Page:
Saturday, January 17, 2015

Scott Alexander rescued the "nice guy" concept

About five years ago I encountered the idea of the evil "Nice Guy™". I'm not sure which essay started the whole thing, it could have been this one but I'm not sure. The basic concept was a male author was criticizing women for falling for jerks and rejecting good but shy partners. 

I read it and didn't see anything wrong with the argument, then it was pointed out to me that the author expects women to make the first move towards timid men.

Critics portrayed the essay as saying that self-described nice guys were actually vile men who expected sex for women as an exchange for treating them in a normal fashion. Legitimate nice guys are spelled out in lowercase, while the evil ones are called Nice Guys™.

But when I read it I saw someone who doesn't understand female attraction. I believe women are attracted to confidence and a take-charge attitude. They don't want to make the first move; they want to feel desired and swept up the romantic display. What the author needed was a better approach, not sensitivity training.

Still, it gave the term "nice guy" a dark aura for me, the way men who promise they will be a "perfect gentlemen" always seem to be grabby creeps and I now refuse to use the term.

Well, Scott Alexander has saved the term singlehandidly with a long but brilliant and well-paced blog post. He describes a man named Henry who is a serial abuser of women who has been married five times and used violence against all of them.

When I was younger – and I mean from teeanger hood all the way until about three years ago – I was a nice guy. In fact, I’m still a nice guy at heart, I just happen to mysteriously have picked up girlfriends. And I said the same thing as every other nice guy, which is “I am a nice guy, how come girls don’t like me?” 
There seems to be some confusion about this, so let me explain what it means, to everyone, for all time. 
It does not mean “I am nice in some important cosmic sense, therefore I am entitled to sex with whomever I want.” 
It means: “I am a nicer guy than Henry.” 
Or to spell it out very carefully, Henry clearly has no trouble with women. He has been married five times and had multiple extra-marital affairs and pre-marital partners, many of whom were well aware of his past domestic violence convictions and knew exactly what they were getting into. Meanwhile, here I was, twenty-five years old, never been on a date in my life, every time I ask someone out I get laughed at, I’m constantly teased and mocked for being a virgin and a nerd whom no one could ever love, starting to develop a serious neurosis about it.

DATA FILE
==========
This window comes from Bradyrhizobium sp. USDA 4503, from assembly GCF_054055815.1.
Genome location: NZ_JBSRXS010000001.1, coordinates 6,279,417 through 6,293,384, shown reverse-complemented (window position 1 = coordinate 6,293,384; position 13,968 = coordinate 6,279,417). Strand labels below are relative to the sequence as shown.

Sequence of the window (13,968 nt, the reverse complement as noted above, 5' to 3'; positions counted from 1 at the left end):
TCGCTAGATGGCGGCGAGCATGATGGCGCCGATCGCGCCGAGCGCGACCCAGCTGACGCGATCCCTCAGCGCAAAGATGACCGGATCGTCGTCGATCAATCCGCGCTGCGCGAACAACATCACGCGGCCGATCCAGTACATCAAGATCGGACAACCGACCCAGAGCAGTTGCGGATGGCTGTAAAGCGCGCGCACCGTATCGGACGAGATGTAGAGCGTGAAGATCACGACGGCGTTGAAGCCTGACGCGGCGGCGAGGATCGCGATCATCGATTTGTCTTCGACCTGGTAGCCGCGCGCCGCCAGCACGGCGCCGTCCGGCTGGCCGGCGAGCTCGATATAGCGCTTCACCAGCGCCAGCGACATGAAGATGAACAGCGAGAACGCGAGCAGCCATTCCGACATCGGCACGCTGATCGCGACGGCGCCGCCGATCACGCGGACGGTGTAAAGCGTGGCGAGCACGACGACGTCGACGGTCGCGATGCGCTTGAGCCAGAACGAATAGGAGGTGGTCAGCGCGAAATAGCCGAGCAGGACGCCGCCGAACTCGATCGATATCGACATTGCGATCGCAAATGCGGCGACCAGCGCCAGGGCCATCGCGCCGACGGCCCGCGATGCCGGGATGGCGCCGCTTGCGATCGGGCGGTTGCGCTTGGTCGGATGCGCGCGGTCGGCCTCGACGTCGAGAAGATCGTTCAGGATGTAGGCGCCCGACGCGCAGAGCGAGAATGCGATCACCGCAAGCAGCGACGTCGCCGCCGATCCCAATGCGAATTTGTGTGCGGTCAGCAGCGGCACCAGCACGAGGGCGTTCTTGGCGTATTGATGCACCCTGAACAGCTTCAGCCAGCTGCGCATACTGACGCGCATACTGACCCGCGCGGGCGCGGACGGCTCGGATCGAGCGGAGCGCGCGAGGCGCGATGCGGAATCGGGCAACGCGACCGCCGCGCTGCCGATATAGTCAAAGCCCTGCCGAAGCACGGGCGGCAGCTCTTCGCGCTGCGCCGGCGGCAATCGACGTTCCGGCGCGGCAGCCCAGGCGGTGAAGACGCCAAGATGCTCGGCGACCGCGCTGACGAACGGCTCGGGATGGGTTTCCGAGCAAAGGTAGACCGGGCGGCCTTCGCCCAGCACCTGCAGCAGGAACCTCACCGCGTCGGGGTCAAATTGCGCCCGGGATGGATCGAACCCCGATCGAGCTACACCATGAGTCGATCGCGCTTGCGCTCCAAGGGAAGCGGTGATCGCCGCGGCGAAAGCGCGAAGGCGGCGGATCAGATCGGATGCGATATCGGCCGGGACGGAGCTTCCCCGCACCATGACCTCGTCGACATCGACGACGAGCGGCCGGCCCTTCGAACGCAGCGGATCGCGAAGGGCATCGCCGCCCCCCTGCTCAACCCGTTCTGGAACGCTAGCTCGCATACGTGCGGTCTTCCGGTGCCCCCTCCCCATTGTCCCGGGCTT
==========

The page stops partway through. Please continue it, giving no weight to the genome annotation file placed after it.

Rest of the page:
And here I was, tried my best never to be mean to anyone, gave to charity, pursuing a productive career, worked hard to help all of my friends. I didn’t think I deserved to have the prettiest girl in school prostrate herself at my feet. But I did think I deserved to not be doing worse than Henry...

I don’t think I ever claimed to be, or felt, entitled to anything. Just wanted to know why it was that people like Henry could get five wives and I couldn’t get a single date..

Henry has four domestic violence charges against him by his four ex-wives and is cheating on his current wife with one of those ex-wives. And as soon as he gets out of the psychiatric hospital where he was committed for violent behavior against women and maybe serves the jail sentence he has pending for said behavior, he is going to find another girlfriend approximately instantaneously.

Exactly. That's exactly how I felt growing up, before I lost weight and started exercising confidence.

Alexander's point in the post is that whenever shy nerds like himself complain about their lack of romantic luck they are bombarded with claims of being the evil Nice Guys™ and not actual nice guys. These criticisms come from the social justice pit of the Internet, which is known for its vulgar hyperbolic scorched-earth rhetoric.

In a recent follow-up post, Alexander expands on that subject of online feminists bullying shy male nerds.

When feminists say that the market failure for young women is caused by slut-shaming, I stop slut-shaming, and so do most other decent people. 
When men say that the market failure for young men is caused by nerd-shaming, feminists write dozens of very popular articles called things like “On Nerd Entitlement”.
The reason that my better nature thinks that it’s irrelevant whether or not Penny’s experience growing up was better or worse than Aaronson’s: when someone tells you that something you are doing is making their life miserable, you don’t lecture them about how your life is worse, even if it’s true. You STOP DOING IT.

Alexander very carefully documented his examples of prominent feminist blogs kicking shy male nerds when they try to lift their faces out of the dirt, labeling them as scum and accusing them of every vile thing possible. This is not an example of idiot hunting. There really is a reactionary social justice mentality that crushes innocent, gentle male nerds whenever they try to voice a complaint. Some of them really are nice guys.

Hat tip to Bryan Caplan for the link.

No comments:

Post a Comment